• Carol can distribute the identification
material in a secure fashion, e.g by hand, or
over encrypted and authenticated lines
• Example – a corporate environment
• Eve’s attack avenue is the Alice-Bob
connection
• We begin by looking at remote authentication
Fiat-Shamir Scheme
• Initialization
• Set Up
• Basic Construction
• Improved Construction
• Zero Knowledge
• Removing Interaction
Initialization
• Bob gets from Carol N=pq but not its factorization.
• Alice picks m numbers R1,R2,…,Rm in ZN at random.
• Alice computes S1= R12 mod N , …, Sm= Rm2 mod N .
• Alice gives Bob S1,S2,…,Sm .
• She keeps R1,R2,…,Rm secret .
Set Up
• Bob holds S1,S2,…,Sm .
• She keeps R1,R2,…,Rm secret .

• Who is Alice? Anyone that convinces Bob she can
produce square roots mod N of S1,S2,…,Sm .

• A bad way to convince Bob: Send him R1,R2,…,Rm .
• Instead, we seek a method that will give Bob (and
Eve) nothing more than being convinced Alice can
produce these square roots (zero knowledge).
Basic Protocol
• Let S1= R12 such that Alice holds R1 .
• To convince Bob that Alice knows a square root
mod N of S1 , Alice picks at random X1 in ZN ,
computes Y1= X12 mod N, and sends Y1 to Bob.
• Alice: “I know both a square root mod N of Y1 (=X1)
and a square root mod N of Y1 S1 (=X1 R1).
Make a choice which of the two you want
me to reveal.’’
• Bob flips a coin, outcome (heads/tails) determines
the challenge he poses to Alice.
Basic Protocol (cont.)
• If Alice knows both a square root of Y1 (=X1)
and a square root of Y1 S1 (=X1 R1) then she knows
R1 (a square root of S1 ).
• Thus if Alice does not know a square root of S1 ,
Bob will catch her cheating with probability 1/2.

• In the protocol, Alice will produce Y1,Y2,…,Ym .
• Bob will flip m coins b1,b2,…,bm as challenges.
• Bob accept only if Alice succeeds in all m cases.
Basic Protocol

Alice to Bob

Y1,Y2,…,Ym

b1,b2,…,bm         Bob to Alice
(challenge)
1, 0, …, 0
Alice to Bob
(m response) X S ,X , …,X
1 1 2       m

Bob accepts iff all m challenges are met.
Improved (more efficient) Protocol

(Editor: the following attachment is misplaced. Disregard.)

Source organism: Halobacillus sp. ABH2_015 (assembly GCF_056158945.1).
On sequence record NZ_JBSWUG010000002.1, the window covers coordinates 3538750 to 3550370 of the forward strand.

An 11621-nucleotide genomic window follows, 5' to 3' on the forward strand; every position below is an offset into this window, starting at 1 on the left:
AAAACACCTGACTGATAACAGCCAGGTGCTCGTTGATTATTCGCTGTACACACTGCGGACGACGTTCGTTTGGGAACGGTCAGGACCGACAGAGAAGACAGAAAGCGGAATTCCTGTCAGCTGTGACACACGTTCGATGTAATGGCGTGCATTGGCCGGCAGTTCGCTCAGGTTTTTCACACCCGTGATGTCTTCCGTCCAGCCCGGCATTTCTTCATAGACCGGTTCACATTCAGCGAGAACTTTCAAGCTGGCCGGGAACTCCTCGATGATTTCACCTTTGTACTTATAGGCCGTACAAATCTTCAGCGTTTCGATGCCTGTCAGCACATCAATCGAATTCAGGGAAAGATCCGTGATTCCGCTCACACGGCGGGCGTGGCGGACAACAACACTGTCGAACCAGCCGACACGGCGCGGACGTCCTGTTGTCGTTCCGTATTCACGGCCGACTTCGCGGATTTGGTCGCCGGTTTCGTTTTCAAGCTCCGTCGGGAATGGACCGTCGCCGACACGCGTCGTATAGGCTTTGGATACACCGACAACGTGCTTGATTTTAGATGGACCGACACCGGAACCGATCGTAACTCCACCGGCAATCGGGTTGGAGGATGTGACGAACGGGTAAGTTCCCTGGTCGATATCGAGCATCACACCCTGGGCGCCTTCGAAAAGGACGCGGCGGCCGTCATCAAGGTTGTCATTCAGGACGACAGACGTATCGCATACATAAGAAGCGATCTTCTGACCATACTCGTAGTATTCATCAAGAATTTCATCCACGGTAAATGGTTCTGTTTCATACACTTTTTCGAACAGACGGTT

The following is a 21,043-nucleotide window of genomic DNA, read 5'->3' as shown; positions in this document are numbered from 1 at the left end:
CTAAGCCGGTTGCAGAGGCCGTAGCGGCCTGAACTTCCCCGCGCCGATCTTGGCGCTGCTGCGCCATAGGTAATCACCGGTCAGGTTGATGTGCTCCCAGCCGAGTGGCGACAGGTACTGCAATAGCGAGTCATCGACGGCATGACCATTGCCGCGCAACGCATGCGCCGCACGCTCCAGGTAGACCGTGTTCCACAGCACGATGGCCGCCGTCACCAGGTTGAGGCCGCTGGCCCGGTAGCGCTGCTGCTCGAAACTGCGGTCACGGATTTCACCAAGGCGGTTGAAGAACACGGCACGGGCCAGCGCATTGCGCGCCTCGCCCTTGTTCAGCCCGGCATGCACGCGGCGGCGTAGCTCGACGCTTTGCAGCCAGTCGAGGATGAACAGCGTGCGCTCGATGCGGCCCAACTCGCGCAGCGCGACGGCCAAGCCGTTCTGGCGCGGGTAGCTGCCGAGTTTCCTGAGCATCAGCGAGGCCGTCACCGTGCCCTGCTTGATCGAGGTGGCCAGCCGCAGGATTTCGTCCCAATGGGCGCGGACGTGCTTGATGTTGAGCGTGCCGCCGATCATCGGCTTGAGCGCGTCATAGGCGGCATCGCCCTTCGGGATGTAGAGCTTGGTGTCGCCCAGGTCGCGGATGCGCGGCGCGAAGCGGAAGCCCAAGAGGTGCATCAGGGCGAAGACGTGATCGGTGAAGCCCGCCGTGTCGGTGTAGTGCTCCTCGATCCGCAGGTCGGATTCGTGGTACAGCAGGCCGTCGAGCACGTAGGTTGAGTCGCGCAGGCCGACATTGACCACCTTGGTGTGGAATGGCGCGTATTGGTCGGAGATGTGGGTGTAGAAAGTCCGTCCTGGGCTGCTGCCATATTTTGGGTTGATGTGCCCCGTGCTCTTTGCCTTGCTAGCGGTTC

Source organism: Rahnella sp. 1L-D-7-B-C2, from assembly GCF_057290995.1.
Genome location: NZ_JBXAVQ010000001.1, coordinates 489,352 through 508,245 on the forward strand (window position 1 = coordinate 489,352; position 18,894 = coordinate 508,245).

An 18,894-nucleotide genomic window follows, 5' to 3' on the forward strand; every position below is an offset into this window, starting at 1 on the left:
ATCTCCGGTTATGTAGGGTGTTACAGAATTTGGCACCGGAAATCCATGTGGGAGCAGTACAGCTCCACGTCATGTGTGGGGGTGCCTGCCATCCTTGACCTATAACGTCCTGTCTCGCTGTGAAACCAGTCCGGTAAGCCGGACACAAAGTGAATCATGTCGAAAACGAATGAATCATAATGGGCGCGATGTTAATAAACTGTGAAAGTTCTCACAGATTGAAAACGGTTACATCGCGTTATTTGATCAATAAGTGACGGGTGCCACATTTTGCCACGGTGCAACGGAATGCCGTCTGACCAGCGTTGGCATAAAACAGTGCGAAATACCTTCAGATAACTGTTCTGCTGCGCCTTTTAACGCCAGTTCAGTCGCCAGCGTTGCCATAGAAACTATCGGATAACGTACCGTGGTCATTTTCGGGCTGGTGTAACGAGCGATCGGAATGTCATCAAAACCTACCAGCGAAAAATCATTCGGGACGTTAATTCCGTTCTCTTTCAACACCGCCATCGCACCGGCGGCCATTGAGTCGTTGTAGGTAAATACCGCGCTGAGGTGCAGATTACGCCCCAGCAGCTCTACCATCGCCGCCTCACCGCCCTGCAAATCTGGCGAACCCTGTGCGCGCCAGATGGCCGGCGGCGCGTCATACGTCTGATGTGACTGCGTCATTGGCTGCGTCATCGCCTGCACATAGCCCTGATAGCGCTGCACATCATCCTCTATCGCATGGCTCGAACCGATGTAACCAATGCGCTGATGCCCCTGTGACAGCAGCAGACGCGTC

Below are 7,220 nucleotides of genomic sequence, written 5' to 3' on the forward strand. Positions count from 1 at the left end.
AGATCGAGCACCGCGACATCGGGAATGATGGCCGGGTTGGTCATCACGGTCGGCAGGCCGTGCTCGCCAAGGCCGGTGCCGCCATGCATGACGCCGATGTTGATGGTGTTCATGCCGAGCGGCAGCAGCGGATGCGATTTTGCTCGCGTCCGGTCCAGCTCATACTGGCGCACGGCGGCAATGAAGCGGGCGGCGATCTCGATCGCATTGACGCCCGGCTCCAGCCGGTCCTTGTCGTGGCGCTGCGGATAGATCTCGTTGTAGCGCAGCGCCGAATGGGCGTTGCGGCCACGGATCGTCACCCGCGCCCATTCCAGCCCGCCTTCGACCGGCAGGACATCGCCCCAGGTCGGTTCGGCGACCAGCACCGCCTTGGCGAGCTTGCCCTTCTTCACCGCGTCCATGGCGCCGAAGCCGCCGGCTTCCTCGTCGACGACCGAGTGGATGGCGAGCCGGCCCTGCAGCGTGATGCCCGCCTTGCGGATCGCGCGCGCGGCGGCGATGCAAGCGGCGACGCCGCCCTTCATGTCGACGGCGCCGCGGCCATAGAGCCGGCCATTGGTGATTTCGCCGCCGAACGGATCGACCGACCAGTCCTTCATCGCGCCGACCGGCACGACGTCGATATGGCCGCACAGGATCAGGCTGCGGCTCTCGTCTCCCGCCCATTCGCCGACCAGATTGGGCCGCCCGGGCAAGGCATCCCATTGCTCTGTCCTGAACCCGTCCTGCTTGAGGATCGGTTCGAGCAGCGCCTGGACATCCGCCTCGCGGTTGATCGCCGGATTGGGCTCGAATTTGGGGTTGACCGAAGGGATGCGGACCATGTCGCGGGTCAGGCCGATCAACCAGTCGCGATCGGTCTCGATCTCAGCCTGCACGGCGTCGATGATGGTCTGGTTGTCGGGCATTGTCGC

Alice to Bob

Y1,Y2,…,Ym

b1,b2,…,bm           Bob to Alice
(challenge)
1, 0, …, 0
Alice to Bob
(2 response)     Product of XiRi with bi=1
Product of Xi   with bi=0

Bob accepts iff challenges are met.
Correctness of Protocol (Intuition ONLY)

1. A cheating Eve, without knowledge of Ri’s,
will be caught with high probability.

2. Zero Knowledge:
By eavesdropping, Eve learns nothing
(all she learns she can simulate on her own).

Crucial ingredients:
1. Interaction.
2. Randomness.
Final Improvement (Fiat Shamir)

Alice to Bob                    Let H be a secure
hash function
Y1,Y2,…,Ym

b1b2…bm=                 Bob to Alice
H(Y1,Y2 ,…,Ym)           (challenge)
Alice to Bob   1, 0, …, 0
(2 response)
Product of XiRi, bi=1
Product of Xi, bi=0
Bob accepts iff challenges are met.
Final Improvement: Remove Interaction

Alice to Bob                     Let H be secure
hash function
Y1,Y2,…,Ym

b1b2…bm=                  Bob to Alice
H(Y1,Y2 ,…,Ym)            (challenge)
1, 0, …, 0
Alice to Bob
(2 response)
Product of XiRi, bi=1
Product of Xi, bi=0
Bob accepts iff challenges are met.
Correctness of Fiat-Shamir (Intuition ONLY)

A cheating Eve, without knowledge of Ri’s,
cannot succeed in producing Y1,Y2,…,Ym
that will be hashed to a convenient bit vector
b1b2…bm since m is too long and H behaves
like a random function (so the chances of
hitting a bit vector favourable to Eve are
negligible).

FS scheme used in practice.